Now, we know the needs of the people living in different areas within our municipality. We have been holding frequent interactions with the people to know the gaps and lapses in our program. As a local level institution, we are giving top priority for improvement of service delivery and improvement of infrastructure like roads, drinking water, sewerage, irrigation facilities and electrification.

How do you look at Mechinagar Municipality?

Our municipality is a gateway to India and Bangladesh. As our municipality shares border with West Bengal State of India, trucks and goods carriers use our border to pass to Bangladesh through Phulbarai road of India. I am very proud to say that Kakarvitta Customs Office, which generates the fourth highest revenue to the country, lies in the municipality. Mechinagar Municipality has the highest number of population among all municipalities.

Mechinagar is a municipality in Jhapa District, Mechi zone, Nepal and is the main entry point from India on Nepal’s eastern border. Nepal’s customs office is in Kakarvitta, a section of the municipality.

Mechinagar municipality was created in 1998(2053 BS) by combining Kakarvitta and Dhulabari VDCs. It is also known as Gateway of Eastern Nepal. The municipality is also the Eastern Nepal's major Industrial and Commercial Center. The total coverage area of the Municipality is 192 Sq.Km. and is 100 meter above the water level. According to the Census of 2068, the total population of Mechinagar Municipality is 57545 with 29957 Female and 27588 Male members. Having total housing units of 13181, its main commercial center are Dhulabari, Ittabhatta and Kakarvitta.

What is your annual budget?

Our proposed annual budget is over Rs. 1.01 billion for this year. The Municipality has also over Rs. 860 million allocated under capital development and the remaining for the regular budget. We are expecting to generate Rs.59 million from internal revenues. We are expecting to receive Rs.929 million as annual grant from center and provinces.

Why do you need such a huge grant?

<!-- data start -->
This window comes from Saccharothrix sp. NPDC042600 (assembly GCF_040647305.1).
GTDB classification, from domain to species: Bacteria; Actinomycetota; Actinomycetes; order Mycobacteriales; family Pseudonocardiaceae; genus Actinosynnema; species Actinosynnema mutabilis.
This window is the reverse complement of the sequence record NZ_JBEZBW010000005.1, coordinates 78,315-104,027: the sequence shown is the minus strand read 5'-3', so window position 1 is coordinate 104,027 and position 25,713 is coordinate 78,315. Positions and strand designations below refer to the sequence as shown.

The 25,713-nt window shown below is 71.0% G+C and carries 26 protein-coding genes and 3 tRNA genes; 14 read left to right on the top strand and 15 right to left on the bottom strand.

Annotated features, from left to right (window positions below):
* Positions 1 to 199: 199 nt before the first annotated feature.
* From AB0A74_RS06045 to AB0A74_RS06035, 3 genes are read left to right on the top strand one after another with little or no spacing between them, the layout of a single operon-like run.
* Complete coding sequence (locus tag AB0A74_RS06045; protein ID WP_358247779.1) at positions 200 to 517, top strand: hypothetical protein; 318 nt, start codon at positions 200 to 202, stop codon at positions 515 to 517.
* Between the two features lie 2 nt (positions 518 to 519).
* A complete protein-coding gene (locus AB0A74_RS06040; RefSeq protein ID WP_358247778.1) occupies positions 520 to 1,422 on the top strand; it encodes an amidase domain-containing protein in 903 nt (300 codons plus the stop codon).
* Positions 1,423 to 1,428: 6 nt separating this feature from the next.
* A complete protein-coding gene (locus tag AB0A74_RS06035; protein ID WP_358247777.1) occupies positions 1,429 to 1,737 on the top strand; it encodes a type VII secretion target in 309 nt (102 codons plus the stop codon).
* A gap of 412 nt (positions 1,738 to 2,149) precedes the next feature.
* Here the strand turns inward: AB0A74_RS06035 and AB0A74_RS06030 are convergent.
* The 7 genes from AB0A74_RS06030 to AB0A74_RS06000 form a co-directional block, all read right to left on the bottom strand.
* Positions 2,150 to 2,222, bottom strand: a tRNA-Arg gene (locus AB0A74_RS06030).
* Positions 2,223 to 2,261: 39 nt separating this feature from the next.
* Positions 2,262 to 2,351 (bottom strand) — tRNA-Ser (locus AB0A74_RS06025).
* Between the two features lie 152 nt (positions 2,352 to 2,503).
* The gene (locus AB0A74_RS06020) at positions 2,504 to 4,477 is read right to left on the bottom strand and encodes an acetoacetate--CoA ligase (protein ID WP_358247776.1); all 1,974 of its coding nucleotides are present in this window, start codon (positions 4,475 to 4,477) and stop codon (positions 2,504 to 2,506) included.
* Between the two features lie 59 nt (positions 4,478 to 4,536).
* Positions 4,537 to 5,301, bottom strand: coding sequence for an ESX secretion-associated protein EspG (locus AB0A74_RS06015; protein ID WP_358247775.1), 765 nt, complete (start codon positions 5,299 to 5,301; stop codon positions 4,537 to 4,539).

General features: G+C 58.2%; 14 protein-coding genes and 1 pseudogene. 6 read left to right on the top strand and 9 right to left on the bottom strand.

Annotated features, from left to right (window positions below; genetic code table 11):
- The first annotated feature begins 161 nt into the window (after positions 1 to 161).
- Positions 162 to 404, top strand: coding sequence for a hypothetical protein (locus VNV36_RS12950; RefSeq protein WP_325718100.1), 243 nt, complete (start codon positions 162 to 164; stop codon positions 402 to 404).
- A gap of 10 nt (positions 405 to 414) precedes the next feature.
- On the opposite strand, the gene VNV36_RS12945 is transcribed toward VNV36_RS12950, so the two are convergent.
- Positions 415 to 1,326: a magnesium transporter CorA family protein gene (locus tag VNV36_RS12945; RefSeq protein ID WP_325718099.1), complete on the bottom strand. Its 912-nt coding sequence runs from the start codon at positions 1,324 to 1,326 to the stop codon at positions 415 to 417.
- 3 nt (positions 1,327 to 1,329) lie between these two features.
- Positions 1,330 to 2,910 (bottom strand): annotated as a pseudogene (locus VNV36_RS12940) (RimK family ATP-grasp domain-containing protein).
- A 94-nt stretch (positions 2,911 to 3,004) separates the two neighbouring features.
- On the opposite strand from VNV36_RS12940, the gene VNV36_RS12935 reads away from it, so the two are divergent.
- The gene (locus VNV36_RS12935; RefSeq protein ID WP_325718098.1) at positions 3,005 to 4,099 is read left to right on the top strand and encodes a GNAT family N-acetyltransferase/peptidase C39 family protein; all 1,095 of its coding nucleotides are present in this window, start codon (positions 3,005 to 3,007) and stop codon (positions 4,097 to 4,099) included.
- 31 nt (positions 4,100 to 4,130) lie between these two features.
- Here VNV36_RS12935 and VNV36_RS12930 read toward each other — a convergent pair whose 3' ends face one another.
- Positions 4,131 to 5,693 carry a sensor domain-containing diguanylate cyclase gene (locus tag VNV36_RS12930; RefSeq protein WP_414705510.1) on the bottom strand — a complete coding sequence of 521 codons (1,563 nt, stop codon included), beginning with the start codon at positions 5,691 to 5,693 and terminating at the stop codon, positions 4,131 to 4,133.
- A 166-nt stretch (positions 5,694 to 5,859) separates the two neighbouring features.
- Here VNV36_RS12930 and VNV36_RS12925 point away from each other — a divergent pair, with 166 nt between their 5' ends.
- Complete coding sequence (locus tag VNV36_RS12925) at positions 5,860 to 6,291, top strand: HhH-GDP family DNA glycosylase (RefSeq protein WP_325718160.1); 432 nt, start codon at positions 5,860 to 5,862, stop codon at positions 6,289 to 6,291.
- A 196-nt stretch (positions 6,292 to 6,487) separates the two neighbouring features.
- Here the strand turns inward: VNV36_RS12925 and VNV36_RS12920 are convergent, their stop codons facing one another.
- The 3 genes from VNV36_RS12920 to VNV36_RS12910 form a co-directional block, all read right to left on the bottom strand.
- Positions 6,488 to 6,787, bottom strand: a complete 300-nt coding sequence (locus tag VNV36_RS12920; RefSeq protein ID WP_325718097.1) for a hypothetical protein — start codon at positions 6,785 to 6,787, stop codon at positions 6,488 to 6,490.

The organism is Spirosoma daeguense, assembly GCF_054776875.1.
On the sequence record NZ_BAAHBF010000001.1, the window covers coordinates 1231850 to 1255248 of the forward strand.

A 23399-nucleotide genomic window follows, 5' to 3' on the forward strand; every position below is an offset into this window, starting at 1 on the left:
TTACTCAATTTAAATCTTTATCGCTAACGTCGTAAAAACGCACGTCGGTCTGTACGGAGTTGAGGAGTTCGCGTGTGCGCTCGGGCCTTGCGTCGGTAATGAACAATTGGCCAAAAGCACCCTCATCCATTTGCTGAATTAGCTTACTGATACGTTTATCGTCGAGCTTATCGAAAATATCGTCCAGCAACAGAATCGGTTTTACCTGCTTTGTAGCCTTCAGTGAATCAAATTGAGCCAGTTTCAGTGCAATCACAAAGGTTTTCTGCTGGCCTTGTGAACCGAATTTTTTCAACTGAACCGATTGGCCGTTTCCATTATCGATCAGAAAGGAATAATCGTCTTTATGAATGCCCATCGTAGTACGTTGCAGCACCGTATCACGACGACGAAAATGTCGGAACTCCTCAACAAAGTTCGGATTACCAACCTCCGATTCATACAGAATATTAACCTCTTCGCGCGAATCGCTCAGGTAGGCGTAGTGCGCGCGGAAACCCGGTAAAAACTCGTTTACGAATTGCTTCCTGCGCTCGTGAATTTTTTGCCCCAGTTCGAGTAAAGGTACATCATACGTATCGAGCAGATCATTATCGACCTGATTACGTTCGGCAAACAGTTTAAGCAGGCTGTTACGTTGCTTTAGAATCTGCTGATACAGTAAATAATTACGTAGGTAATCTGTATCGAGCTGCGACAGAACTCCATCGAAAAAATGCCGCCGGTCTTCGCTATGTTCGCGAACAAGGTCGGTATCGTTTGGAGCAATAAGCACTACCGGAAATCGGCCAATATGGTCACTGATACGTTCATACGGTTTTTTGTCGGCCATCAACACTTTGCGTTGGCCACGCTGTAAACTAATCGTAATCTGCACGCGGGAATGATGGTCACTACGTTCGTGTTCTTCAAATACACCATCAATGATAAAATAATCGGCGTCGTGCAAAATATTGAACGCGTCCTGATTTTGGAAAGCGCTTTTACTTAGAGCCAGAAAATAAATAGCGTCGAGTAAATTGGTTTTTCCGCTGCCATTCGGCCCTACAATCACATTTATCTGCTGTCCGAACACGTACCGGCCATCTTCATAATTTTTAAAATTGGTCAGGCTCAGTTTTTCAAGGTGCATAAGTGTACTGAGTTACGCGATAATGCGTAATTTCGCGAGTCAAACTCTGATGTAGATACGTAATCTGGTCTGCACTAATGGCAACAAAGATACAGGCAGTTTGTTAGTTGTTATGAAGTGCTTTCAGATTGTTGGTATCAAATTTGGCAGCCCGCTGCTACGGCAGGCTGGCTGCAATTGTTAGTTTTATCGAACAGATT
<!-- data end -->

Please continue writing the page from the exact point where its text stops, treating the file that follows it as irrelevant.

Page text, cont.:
Since many old Village Development Committees were merged in our municipality, they require a huge amount of money to construct the basis of urban infrastructure like road, drinking water and sewerage. We are spending all bulk of money to build these basic infrastructure. Similarly, as the municipality has also to distribute salary to the teachers, there is also an increase in the general expenditure.

How are the possibilities to generate internal resources?

We propose to collect over Rs. 60 billion from internal revenues. We have very limited areas to impose the taxes. After the completion of building infrastructure, municipality will start to generate the revenue on its own. We are exploring many new areas besides the traditional revenue areas like transport, agriculture product and service charges.

What do you need urgently?

The urgent need is road, sewerage, drinking water and landfill sites. As the city is growing, the volume of wastes is increasing. Similarly, lack of sewerage is also creating many problems. Most of the roads are earthen; there is the need to improve the road conditions. Despite declaring many areas as part of the municipality, large numbers of people don’t have drinking water facilities. Thanks to the support by Asian Development Bank under Second Small Towns Water Supply and Sanitation Sector Project, a few wards including Kakarvitta are able to receive drinking water. ADB supported infrastructure has helped improve the distribution and generation capacity as well.

More on Interview

The Latest

Latest Magazine

VOL. 17, No. 17, April.12,2024 (Chaitra,30. 2080) Publisher and Editor: Keshab Prasad Poudel Online Register Number: DOI 584/074-75

VOL. 17, No. 16, March.29,2024 (Chaitra,16. 2080) Publisher and Editor: Keshab Prasad Poudel Online Register Number: DOI 584/074-75

VOL. 17, No. 15, March.10,2024 (Falgun,27. 2080) Publisher and Editor: Keshab Prasad Poudel Online Register Number: DOI 584/074-75

VOL. 17, No. 14, February.23,2024 (Falgun,11. 2080) Publisher and Editor: Keshab Prasad Poudel Online Register Number: DOI 584/074-75